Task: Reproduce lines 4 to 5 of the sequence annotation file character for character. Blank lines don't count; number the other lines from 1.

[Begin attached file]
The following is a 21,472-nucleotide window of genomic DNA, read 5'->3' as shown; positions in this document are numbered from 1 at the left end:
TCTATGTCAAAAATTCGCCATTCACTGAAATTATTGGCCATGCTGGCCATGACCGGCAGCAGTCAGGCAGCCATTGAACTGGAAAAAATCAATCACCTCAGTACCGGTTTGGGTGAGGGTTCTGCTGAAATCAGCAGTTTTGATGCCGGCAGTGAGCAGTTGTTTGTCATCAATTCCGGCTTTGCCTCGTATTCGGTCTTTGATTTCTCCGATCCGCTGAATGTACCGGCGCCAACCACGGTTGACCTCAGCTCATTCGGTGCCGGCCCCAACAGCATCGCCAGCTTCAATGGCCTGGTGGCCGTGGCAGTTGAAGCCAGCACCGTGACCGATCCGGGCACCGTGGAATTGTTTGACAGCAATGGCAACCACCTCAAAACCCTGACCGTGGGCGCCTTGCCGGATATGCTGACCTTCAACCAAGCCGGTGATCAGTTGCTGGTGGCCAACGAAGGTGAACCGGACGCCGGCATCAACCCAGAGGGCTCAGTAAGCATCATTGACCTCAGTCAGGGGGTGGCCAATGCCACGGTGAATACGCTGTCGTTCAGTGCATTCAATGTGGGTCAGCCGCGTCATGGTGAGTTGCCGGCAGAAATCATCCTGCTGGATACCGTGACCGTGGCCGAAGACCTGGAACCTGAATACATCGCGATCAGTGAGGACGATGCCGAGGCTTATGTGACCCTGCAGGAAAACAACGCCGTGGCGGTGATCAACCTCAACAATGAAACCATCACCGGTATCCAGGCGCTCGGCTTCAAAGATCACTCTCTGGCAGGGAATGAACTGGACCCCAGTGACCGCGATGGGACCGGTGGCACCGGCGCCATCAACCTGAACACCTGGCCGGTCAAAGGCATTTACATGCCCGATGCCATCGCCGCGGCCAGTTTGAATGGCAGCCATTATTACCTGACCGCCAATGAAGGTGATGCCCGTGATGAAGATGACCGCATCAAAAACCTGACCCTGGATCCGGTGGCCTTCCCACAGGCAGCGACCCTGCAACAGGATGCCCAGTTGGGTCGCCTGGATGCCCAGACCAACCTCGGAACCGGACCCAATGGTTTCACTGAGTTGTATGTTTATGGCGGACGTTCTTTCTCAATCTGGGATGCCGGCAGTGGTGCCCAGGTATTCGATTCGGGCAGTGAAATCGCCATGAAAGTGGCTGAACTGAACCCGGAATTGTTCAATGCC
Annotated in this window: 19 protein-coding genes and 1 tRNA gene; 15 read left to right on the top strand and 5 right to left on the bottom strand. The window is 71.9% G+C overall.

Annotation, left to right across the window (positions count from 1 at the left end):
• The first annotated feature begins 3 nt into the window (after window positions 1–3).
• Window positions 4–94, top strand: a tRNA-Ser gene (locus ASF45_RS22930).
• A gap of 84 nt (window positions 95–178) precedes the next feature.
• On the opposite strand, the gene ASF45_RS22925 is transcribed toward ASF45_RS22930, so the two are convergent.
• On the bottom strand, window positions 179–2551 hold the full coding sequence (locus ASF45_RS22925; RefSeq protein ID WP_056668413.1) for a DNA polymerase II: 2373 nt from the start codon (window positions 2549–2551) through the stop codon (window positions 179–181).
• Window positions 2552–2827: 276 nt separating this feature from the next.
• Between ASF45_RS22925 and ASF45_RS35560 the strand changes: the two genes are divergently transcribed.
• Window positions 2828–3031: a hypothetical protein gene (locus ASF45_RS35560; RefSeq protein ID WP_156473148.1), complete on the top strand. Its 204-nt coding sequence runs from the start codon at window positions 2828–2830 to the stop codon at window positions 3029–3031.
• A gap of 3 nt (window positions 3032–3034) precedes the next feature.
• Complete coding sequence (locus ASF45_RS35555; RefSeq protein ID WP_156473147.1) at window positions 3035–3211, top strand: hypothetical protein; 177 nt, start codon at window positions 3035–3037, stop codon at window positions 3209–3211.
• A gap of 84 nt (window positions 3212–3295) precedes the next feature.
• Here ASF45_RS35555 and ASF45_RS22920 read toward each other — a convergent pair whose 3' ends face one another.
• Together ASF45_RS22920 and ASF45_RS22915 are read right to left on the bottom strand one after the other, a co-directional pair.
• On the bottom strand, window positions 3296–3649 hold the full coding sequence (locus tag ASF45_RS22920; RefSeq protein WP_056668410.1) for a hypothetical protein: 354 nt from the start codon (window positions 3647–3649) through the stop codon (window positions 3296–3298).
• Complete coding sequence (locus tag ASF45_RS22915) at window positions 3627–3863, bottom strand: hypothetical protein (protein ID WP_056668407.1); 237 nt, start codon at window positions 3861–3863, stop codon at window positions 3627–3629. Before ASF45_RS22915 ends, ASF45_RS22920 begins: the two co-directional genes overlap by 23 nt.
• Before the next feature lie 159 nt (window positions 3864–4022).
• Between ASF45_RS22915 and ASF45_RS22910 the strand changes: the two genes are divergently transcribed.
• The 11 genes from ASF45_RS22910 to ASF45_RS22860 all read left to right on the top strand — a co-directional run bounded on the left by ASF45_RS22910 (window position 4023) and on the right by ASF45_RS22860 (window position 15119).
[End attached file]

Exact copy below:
Annotation, left to right across the window (positions count from 1 at the left end):
• The first annotated feature begins 3 nt into the window (after window positions 1–3).